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Free and perfectly safe but only partially effective vaccines can harm everyone

Eduard Talamàs and Rakesh Vohra

Games and Economic Behavior, 2020, vol. 122, issue C, 277-289

Abstract: Risk compensation can undermine the ability of partially-effective vaccines to curb epidemics: Vaccinated agents may optimally choose to engage in more risky interactions and, as a result, may increase everyone's infection probability. We show that—in contrast to the prediction of standard models—things can be worse than that: Free and perfectly safe but only partially effective vaccines can reduce everyone's welfare, and hence fail to satisfy—in a strong sense—the fundamental principle of “first, do no harm.” Our main departure from standard economic epidemiological models is that we allow agents to strategically choose their partners, which we show creates strategic complementarities in risky interactions. As a result, the introduction of a partially-effective vaccine can lead to a much denser interaction structure—whose negative welfare effects overwhelm the beneficial direct welfare effects of this intervention.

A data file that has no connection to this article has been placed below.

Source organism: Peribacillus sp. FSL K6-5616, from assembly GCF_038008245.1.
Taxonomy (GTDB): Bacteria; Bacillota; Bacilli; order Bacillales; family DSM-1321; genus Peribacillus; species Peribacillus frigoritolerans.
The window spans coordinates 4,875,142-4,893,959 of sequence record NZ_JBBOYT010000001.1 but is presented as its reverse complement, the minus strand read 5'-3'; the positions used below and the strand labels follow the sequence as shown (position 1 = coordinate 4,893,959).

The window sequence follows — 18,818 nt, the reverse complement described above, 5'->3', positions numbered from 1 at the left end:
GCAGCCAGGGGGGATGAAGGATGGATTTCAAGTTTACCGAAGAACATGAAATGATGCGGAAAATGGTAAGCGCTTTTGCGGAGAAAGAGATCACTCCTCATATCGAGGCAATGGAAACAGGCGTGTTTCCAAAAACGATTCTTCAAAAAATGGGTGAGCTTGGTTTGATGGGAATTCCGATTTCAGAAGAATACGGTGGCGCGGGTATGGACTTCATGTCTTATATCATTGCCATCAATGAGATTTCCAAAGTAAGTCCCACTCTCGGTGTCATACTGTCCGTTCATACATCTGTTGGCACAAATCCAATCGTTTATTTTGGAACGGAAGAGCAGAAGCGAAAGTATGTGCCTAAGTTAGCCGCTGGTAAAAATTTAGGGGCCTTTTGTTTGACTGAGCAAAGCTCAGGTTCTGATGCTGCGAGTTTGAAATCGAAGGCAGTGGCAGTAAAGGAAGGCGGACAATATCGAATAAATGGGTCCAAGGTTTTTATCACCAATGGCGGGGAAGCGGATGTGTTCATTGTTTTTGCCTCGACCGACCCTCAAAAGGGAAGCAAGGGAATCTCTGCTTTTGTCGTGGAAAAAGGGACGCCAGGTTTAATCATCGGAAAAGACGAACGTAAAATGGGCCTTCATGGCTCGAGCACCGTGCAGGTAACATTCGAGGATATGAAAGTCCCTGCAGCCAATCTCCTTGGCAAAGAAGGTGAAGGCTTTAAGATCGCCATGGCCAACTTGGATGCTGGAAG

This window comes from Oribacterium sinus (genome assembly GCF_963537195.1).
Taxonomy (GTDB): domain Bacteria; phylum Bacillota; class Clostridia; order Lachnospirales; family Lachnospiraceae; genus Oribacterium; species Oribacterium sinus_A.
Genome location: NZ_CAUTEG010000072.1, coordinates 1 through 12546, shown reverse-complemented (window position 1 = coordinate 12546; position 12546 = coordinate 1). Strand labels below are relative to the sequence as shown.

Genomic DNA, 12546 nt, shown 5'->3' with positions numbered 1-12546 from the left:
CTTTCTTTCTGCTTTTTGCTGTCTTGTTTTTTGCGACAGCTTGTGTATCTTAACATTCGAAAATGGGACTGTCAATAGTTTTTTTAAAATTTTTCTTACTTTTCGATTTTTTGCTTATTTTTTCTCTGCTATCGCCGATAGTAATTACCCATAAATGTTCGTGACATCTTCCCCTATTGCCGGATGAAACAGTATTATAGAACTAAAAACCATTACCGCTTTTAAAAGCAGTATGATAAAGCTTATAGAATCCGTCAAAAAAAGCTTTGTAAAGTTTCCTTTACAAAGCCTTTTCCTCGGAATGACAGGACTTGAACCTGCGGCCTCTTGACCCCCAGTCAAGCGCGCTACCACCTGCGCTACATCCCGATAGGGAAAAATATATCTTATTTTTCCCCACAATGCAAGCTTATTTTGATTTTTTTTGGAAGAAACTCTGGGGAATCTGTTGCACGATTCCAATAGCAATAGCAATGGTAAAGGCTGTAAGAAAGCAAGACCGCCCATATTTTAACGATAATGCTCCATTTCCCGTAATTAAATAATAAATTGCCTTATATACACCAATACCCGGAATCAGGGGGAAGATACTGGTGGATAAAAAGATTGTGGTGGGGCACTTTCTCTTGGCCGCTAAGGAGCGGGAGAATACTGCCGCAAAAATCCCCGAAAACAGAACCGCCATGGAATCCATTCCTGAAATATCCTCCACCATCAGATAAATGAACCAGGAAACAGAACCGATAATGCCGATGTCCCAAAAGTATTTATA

Keywords: Epidemics; Vaccines; Risk compensation; Social structure (search for similar items in EconPapers)
JEL-codes: C72 D85 I18 (search for similar items in EconPapers)
Date: 2020
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Persistent link: https://EconPapers.repec.org/RePEc:eee:gamebe:v:122:y:2020:i:c:p:277-289

DOI: 10.1016/j.geb.2020.05.001

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